Steinbeck is known world-wide for such novels as Of Mice and Men, Grapes of Wrath and Cannery Row.  Students are still reading his books in classrooms and understanding the relevance of his subject matter to issues society faces today. In 1940 Steinbeck was radical due to his protagonists being poor and dispossessed. Many of his works have been made into films and won awards such as Pulitzer and National Book Awards for Grapes of Wrath as well as the Nobel Peace Prize for The Winter of Our Discontent (Shillinglaw 176-8). Yet despite this fame, the modest and soft-spoken Steinbeck suffered persecution which frightened and disheartened him (Wagner-Martin viii). Although the subject matter was shocking during Steinbeck's time, it is still an issue that is relevant to society now. Immigration laws, union strikes, cultural, economic, and linguistic  gaps continue to grow.  

    The pearl operates on many levels, it can be seen as a simple legend that has been passed down  through the years or as a didactic tale of the snares of materialism. Some see it as an example of the biblical lesson in Matthew where Jesus first warns not to throw your pearls in with your swine(7:6) then later tells of a man who sold all he had for a pearl of great value (13:45). These are similar to parables where Jesus admonished his disciples to leave their belongings and follow him, thus they would be storing up for themselves treasures in heaven(6:19) rather than earthly material wealth and possessions. There are many ways to interpret the text, this is what has kept it alive for so many years.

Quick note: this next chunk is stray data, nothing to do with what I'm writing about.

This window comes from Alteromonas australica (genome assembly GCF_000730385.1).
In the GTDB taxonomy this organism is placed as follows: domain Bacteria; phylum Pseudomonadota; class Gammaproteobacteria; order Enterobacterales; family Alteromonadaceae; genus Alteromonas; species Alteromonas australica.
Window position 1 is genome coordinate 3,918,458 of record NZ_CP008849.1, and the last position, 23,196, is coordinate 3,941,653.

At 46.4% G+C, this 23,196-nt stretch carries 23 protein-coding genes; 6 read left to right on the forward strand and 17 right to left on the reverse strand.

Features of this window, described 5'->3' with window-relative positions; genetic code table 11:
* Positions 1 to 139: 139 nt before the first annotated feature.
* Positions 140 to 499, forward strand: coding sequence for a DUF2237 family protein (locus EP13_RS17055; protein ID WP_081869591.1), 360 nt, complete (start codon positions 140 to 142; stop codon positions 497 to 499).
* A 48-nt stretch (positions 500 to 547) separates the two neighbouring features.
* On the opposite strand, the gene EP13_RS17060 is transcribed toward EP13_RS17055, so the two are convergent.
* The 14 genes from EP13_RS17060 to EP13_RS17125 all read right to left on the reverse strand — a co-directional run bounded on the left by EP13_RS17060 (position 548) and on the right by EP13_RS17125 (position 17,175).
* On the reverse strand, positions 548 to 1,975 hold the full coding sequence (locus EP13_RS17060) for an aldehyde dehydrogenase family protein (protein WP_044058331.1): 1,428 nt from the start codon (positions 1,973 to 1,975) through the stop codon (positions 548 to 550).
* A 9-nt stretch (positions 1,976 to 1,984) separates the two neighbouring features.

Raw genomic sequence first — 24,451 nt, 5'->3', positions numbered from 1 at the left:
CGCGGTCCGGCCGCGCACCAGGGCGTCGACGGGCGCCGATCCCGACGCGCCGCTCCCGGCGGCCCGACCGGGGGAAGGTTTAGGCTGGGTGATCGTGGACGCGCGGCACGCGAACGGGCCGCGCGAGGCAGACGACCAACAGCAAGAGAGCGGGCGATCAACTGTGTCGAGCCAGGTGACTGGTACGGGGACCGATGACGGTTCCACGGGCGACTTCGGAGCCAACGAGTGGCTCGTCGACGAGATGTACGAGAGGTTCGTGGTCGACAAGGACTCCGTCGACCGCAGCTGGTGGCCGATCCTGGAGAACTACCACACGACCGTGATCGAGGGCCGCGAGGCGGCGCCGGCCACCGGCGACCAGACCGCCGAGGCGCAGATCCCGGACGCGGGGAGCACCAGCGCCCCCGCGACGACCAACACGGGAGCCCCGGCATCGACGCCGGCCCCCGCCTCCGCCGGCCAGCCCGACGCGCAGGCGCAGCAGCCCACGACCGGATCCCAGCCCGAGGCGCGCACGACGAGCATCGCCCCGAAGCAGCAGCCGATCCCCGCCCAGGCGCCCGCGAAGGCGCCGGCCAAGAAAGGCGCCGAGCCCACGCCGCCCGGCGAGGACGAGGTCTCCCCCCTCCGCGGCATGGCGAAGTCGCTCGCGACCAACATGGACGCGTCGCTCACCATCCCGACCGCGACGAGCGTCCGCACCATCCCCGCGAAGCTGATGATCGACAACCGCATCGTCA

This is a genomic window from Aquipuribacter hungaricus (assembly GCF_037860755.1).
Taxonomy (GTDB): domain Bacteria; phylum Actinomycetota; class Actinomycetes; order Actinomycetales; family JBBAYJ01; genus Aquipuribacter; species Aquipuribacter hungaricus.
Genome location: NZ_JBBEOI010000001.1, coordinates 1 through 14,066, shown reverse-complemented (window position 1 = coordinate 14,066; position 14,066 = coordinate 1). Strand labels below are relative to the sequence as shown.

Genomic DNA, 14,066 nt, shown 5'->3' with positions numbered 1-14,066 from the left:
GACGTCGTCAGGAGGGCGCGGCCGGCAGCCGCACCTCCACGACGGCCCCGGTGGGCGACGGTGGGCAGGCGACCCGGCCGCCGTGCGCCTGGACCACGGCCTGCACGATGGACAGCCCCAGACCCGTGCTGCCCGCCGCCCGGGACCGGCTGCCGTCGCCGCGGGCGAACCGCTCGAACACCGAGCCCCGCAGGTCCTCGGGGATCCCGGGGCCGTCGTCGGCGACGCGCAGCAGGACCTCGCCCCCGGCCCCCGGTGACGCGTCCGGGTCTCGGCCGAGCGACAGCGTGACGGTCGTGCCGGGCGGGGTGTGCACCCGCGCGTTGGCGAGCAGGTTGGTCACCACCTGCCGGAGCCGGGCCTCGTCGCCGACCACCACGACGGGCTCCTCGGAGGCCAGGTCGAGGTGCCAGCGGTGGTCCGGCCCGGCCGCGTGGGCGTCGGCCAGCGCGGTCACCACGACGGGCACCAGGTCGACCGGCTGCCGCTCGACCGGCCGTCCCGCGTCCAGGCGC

Although The Pearl, published in 1947, may not have been one of Steinbeck’s most famous novels, it came at a time when he was experiencing a great deal of change,  both tumultuous and joyful in nature. The 1940's were pivotal in Steinbeck’s life, not only as a writer but in private matters as well. In fact, in 1940, while Sailing down to Mexico on the Western Flyer with best friend and business partner Ricketts, Steinbeck’s then wife Carol and ninety cases of beer (St. Pierre 105), Steinbeck stumbled upon the legend of the pearl, which he noted in his Sea of Cortez. Approximately five years later it is with a new wife, Gwyn, an actress-singer he met in Hollywood while fighting with Carol (Kiernan 243), that the legend develops into a more intricate story involving a married man with an infant child, which Steinbeck experiences himself almost simultaneously. In fact, Gwyn develops the soundtrack for the film released in 1947 (Steinbeck 264). Yet their marriage is only to last five years, (married a few days after his divorce from Carol in 1943 to a separation in 1948 a few months after his best friend Ricketts’ death) producing two sons, the second of which allegedly from another man, all rumors untrue (Shillinglaw 177). Steinbeck marries his third and final wife in 1950, ending the decade of emotional roller-coasters of severe ups and downs.